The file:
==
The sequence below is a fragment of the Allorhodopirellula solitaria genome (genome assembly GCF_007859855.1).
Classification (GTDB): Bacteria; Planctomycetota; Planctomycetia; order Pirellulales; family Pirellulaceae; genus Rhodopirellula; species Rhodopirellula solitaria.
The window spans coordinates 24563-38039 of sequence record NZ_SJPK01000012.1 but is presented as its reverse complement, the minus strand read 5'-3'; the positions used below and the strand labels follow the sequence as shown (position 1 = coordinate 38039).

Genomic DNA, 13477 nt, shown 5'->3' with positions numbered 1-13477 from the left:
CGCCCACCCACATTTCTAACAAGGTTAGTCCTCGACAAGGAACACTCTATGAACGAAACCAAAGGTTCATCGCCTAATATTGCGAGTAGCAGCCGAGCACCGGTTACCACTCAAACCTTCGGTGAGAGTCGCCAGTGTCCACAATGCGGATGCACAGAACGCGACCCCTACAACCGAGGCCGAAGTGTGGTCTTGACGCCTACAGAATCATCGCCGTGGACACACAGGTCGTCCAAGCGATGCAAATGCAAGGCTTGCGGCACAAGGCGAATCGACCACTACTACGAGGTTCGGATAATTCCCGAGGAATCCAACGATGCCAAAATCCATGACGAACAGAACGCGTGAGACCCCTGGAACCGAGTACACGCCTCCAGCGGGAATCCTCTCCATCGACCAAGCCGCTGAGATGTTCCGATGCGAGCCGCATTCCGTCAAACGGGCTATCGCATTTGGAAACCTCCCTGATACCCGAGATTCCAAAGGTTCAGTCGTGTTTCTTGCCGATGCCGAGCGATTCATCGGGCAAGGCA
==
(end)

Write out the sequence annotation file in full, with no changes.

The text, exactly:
The sequence below is a fragment of the Allorhodopirellula solitaria genome (genome assembly GCF_007859855.1).
Classification (GTDB): Bacteria; Planctomycetota; Planctomycetia; order Pirellulales; family Pirellulaceae; genus Rhodopirellula; species Rhodopirellula solitaria.
The window spans coordinates 24563-38039 of sequence record NZ_SJPK01000012.1 but is presented as its reverse complement, the minus strand read 5'-3'; the positions used below and the strand labels follow the sequence as shown (position 1 = coordinate 38039).

Genomic DNA, 13477 nt, shown 5'->3' with positions numbered 1-13477 from the left:
CGCCCACCCACATTTCTAACAAGGTTAGTCCTCGACAAGGAACACTCTATGAACGAAACCAAAGGTTCATCGCCTAATATTGCGAGTAGCAGCCGAGCACCGGTTACCACTCAAACCTTCGGTGAGAGTCGCCAGTGTCCACAATGCGGATGCACAGAACGCGACCCCTACAACCGAGGCCGAAGTGTGGTCTTGACGCCTACAGAATCATCGCCGTGGACACACAGGTCGTCCAAGCGATGCAAATGCAAGGCTTGCGGCACAAGGCGAATCGACCACTACTACGAGGTTCGGATAATTCCCGAGGAATCCAACGATGCCAAAATCCATGACGAACAGAACGCGTGAGACCCCTGGAACCGAGTACACGCCTCCAGCGGGAATCCTCTCCATCGACCAAGCCGCTGAGATGTTCCGATGCGAGCCGCATTCCGTCAAACGGGCTATCGCATTTGGAAACCTCCCTGATACCCGAGATTCCAAAGGTTCAGTCGTGTTTCTTGCCGATGCCGAGCGATTCATCGGGCAAGGCA